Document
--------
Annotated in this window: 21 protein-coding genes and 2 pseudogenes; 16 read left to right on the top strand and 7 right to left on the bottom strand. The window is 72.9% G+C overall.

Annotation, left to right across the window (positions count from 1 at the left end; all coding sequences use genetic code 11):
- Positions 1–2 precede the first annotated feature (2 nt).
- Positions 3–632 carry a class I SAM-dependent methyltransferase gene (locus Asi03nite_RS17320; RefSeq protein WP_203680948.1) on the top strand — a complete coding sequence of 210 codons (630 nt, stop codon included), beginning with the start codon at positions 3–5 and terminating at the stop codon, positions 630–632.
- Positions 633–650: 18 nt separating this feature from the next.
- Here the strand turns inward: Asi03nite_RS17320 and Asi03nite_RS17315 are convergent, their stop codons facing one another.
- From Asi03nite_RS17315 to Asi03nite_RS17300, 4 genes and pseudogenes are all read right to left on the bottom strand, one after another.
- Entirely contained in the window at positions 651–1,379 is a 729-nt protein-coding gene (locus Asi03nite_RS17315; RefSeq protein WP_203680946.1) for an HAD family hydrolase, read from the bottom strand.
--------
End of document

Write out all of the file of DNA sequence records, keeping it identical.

Annotated in this window: 21 protein-coding genes and 2 pseudogenes; 16 read left to right on the top strand and 7 right to left on the bottom strand. The window is 72.9% G+C overall.

Annotation, left to right across the window (positions count from 1 at the left end; all coding sequences use genetic code 11):
- Positions 1–2 precede the first annotated feature (2 nt).
- Positions 3–632 carry a class I SAM-dependent methyltransferase gene (locus Asi03nite_RS17320; RefSeq protein WP_203680948.1) on the top strand — a complete coding sequence of 210 codons (630 nt, stop codon included), beginning with the start codon at positions 3–5 and terminating at the stop codon, positions 630–632.
- Positions 633–650: 18 nt separating this feature from the next.
- Here the strand turns inward: Asi03nite_RS17320 and Asi03nite_RS17315 are convergent, their stop codons facing one another.
- From Asi03nite_RS17315 to Asi03nite_RS17300, 4 genes and pseudogenes are all read right to left on the bottom strand, one after another.
- Entirely contained in the window at positions 651–1,379 is a 729-nt protein-coding gene (locus Asi03nite_RS17315; RefSeq protein WP_203680946.1) for an HAD family hydrolase, read from the bottom strand.